08-02 The RARE Pulse Sequence
The RARE sequence (Rapid Acquisition with Relaxation Enhancement; also called Rapid Spin Echo, RSE; Fast Spin Echo, FSE; or Turbo Spin Echo, TSE) was introduced by Jürgen Hennig in 1986 [⇒ Hennig]. It is based on the multiple- echo sequence. Over the years, RARE has mostly replaced the conventional multiple spin-echo pulse sequence, which was the most common sequence used in clinical imaging. Blurring in fine detail, however, will hinder a complete replacement. The classical spin-echo sequence remains the most solid and reproducible pulse sequence in MR imaging.
Rather than using the same amount of phase-encoding for each echo and each echo as one line for an image associated with a particular TE, in RARE sequences different amounts of phase-encoding can be applied to each echo. This enables them to be used as different lines in a single image (Figures 08-03 and 08-04). For example, a multiple echo sequence with 8 echoes, implemented as a RARE sequence can contribute 8 phase-encoding lines to a single image, or 4 phase-encoding lines to two images. This results in reductions of 8 or 4, respectively, in the number of excitations required to collect the full data set, while retaining the clinically useful contrast of the spin-echo sequence.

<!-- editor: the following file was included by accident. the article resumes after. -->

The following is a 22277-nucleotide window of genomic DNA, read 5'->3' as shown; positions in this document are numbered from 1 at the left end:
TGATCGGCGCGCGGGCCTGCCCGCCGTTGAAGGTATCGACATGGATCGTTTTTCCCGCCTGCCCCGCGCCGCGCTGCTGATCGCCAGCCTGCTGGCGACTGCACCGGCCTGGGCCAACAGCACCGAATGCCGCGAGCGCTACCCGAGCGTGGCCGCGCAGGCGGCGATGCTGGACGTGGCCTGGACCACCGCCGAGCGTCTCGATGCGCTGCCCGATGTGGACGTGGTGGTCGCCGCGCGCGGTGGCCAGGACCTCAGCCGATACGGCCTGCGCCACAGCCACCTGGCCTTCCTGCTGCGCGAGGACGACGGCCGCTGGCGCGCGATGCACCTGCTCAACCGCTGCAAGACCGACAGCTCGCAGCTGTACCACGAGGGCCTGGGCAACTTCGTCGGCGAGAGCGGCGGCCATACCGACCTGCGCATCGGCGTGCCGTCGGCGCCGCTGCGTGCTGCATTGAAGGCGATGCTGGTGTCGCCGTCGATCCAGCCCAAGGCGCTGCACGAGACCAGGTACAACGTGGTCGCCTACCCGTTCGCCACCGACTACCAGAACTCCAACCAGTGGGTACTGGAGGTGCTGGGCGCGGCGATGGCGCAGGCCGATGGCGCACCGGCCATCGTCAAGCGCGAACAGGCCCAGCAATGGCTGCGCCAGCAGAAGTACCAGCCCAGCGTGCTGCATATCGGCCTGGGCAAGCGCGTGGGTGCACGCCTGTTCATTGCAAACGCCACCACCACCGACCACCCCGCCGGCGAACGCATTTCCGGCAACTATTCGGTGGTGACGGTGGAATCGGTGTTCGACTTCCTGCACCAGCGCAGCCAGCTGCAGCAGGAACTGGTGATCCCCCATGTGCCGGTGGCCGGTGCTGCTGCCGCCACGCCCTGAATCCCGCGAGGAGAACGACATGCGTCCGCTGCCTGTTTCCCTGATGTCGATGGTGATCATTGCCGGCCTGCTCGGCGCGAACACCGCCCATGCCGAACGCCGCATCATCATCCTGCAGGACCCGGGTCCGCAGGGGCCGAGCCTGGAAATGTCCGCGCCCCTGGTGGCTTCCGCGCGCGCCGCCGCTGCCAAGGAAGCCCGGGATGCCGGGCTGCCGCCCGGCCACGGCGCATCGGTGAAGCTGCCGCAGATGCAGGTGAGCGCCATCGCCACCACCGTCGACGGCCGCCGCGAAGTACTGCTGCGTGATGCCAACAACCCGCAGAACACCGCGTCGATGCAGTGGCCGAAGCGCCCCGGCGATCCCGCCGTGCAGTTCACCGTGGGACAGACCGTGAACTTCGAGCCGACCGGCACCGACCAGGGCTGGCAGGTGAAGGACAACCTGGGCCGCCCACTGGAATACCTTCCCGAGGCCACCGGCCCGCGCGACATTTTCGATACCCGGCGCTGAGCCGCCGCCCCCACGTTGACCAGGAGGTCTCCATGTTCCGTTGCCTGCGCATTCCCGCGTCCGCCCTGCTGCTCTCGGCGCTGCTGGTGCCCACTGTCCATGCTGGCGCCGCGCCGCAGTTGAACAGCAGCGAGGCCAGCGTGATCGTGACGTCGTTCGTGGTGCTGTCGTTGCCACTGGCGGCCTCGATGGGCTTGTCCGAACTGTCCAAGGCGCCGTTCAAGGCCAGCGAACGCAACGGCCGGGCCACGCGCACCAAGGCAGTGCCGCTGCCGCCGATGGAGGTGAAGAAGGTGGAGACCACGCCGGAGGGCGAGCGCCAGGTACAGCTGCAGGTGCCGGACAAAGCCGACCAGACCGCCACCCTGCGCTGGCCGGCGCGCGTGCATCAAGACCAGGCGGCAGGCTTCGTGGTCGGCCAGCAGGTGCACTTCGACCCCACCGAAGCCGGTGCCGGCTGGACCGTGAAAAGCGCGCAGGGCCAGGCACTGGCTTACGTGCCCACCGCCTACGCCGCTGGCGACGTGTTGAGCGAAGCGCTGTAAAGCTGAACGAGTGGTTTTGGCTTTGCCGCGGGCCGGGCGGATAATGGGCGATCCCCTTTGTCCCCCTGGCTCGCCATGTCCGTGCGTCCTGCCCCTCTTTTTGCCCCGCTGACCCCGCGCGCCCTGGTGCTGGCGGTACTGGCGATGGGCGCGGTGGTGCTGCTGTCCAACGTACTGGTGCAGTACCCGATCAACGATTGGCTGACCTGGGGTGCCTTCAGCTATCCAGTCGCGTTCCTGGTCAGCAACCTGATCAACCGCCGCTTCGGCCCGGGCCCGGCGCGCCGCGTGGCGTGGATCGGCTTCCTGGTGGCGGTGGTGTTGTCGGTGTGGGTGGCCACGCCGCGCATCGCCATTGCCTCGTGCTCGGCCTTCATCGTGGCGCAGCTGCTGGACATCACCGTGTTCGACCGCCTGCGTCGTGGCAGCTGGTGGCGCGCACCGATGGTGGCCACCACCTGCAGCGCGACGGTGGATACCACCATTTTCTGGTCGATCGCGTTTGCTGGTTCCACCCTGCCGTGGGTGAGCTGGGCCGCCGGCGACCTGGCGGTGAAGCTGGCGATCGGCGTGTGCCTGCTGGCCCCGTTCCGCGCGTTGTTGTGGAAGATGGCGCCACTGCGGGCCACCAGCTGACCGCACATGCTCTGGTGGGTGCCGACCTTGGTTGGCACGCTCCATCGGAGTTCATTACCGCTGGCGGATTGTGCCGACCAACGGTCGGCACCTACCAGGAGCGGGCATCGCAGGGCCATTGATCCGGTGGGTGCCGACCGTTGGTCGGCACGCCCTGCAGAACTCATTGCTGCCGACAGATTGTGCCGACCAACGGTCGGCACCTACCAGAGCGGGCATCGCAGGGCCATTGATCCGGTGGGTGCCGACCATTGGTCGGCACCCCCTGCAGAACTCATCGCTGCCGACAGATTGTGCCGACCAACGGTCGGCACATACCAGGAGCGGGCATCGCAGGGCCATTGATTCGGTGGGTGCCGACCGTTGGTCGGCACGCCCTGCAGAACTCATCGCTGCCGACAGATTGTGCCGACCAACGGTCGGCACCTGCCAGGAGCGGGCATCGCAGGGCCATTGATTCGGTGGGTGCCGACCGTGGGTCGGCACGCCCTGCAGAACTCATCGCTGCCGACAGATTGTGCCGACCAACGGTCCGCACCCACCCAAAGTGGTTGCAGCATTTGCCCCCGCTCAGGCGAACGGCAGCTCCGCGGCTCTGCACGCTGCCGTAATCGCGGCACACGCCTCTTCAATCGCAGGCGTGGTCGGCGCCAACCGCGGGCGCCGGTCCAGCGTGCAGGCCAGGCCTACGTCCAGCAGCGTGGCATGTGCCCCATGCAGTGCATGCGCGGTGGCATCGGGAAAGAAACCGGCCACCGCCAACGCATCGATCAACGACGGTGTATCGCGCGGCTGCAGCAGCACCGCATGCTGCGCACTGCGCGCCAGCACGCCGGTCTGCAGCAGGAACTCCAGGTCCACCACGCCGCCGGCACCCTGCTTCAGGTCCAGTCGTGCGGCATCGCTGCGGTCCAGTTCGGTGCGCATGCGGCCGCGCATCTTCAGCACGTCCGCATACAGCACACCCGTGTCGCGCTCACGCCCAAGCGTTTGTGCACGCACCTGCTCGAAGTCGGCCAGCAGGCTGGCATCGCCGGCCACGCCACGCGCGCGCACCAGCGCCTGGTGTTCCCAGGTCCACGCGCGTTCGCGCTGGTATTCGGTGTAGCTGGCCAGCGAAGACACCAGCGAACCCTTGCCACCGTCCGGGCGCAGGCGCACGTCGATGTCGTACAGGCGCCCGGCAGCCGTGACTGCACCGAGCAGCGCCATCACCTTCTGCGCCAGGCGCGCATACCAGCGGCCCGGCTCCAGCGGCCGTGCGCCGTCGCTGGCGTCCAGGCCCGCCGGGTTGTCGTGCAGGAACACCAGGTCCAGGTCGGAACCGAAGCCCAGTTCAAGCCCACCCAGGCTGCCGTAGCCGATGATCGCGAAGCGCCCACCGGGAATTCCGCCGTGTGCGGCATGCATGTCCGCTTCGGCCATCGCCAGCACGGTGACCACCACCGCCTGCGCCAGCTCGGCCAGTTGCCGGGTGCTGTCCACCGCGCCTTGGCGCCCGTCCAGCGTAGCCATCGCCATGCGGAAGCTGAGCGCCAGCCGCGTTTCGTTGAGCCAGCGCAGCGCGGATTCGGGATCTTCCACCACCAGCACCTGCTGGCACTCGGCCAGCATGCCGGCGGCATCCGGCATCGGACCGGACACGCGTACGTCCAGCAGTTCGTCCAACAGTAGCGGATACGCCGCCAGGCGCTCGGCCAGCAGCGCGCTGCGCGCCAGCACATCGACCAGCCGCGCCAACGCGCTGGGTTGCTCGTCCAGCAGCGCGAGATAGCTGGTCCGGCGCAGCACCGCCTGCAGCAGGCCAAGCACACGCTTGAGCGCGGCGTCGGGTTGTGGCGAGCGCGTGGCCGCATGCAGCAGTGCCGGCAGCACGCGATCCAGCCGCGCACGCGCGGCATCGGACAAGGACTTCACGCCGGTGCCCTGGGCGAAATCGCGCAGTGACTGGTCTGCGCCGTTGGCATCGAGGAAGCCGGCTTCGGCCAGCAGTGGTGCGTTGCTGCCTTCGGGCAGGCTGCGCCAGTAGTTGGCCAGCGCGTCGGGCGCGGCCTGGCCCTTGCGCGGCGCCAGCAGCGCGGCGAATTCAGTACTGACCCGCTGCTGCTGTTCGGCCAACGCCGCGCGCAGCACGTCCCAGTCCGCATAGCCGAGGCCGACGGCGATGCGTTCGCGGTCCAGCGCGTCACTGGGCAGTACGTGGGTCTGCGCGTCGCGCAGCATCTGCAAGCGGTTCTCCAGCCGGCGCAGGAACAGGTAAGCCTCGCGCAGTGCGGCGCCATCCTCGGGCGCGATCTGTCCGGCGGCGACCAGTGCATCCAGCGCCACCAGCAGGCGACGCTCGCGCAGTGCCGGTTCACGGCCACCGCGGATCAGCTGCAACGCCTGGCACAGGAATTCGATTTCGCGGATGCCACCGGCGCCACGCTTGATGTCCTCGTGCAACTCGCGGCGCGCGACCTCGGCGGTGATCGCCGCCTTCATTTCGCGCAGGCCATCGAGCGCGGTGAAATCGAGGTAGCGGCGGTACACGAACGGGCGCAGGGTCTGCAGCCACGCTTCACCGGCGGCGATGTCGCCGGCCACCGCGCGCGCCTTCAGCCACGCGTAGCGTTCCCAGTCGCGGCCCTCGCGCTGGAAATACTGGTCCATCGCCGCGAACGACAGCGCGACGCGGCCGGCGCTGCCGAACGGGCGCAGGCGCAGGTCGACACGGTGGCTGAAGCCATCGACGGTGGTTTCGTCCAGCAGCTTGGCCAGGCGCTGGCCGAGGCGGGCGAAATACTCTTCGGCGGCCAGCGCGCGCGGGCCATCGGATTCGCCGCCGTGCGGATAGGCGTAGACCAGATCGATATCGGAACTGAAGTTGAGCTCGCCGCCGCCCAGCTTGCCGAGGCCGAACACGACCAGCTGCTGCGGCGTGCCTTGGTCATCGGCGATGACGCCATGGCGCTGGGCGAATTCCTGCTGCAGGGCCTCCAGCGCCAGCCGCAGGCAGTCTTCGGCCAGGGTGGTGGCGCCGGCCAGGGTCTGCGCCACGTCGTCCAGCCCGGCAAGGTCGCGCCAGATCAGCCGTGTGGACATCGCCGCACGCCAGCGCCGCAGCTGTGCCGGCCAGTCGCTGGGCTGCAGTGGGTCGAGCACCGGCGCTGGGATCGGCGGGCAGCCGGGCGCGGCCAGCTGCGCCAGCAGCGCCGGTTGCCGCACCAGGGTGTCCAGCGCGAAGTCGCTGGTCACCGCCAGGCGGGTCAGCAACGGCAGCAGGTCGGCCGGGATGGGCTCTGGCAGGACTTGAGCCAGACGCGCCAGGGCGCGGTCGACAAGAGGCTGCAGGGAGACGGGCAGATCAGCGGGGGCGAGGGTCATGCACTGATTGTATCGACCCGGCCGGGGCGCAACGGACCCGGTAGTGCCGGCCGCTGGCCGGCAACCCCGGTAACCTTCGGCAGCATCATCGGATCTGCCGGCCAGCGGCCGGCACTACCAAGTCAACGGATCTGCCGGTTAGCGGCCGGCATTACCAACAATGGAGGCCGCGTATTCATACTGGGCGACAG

A comparison of (a) a multiple spin-echo and (b) a RARE sequence.
Every echo in the SE sequence is used to create an individual image (one echo = one line per image), whereas in a RARE sequence several echoes contribute lines to a single image of the raw data matrix (k-space), as in this example, or to two images
Considering a RARE sequence in which 8 echoes are used to provide 8 lines for a 128×128 image, each line has a different echo time and hence T2 weighting. This is an undesirable constraint of the RARE sequence, but it can be overcome by altering the assignation of the particular echoes to respective lines in k-space. For clinical use, probably the most effective version of the RARE sequence uses the first half of the echo train to provide the lines for a proton density image and the second half for a T2-weighted image.
In this way, one retains the clinically useful double-echo sequence, while reducing the scan time by a factor of between 2 and 8, depending on the number of echoes used [⇒ Melki].